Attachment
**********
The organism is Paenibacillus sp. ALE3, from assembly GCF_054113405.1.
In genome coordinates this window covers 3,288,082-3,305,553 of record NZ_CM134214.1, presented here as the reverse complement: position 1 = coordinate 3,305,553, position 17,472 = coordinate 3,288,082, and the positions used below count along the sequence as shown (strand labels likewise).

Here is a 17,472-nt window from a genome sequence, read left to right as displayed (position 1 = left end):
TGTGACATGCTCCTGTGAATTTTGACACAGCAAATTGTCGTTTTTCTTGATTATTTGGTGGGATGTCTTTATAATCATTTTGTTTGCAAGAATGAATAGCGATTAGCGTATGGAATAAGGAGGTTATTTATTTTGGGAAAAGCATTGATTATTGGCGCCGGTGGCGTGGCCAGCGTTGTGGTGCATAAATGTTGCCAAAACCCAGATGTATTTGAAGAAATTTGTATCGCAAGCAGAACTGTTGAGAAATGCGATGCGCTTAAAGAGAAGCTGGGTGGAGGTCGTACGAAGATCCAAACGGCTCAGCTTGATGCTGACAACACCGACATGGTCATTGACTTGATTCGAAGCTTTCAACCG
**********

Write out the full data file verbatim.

The organism is Paenibacillus sp. ALE3, from assembly GCF_054113405.1.
In genome coordinates this window covers 3,288,082-3,305,553 of record NZ_CM134214.1, presented here as the reverse complement: position 1 = coordinate 3,305,553, position 17,472 = coordinate 3,288,082, and the positions used below count along the sequence as shown (strand labels likewise).

Here is a 17,472-nt window from a genome sequence, read left to right as displayed (position 1 = left end):
TGTGACATGCTCCTGTGAATTTTGACACAGCAAATTGTCGTTTTTCTTGATTATTTGGTGGGATGTCTTTATAATCATTTTGTTTGCAAGAATGAATAGCGATTAGCGTATGGAATAAGGAGGTTATTTATTTTGGGAAAAGCATTGATTATTGGCGCCGGTGGCGTGGCCAGCGTTGTGGTGCATAAATGTTGCCAAAACCCAGATGTATTTGAAGAAATTTGTATCGCAAGCAGAACTGTTGAGAAATGCGATGCGCTTAAAGAGAAGCTGGGTGGAGGTCGTACGAAGATCCAAACGGCTCAGCTTGATGCTGACAACACCGACATGGTCATTGACTTGATTCGAAGCTTTCAACCG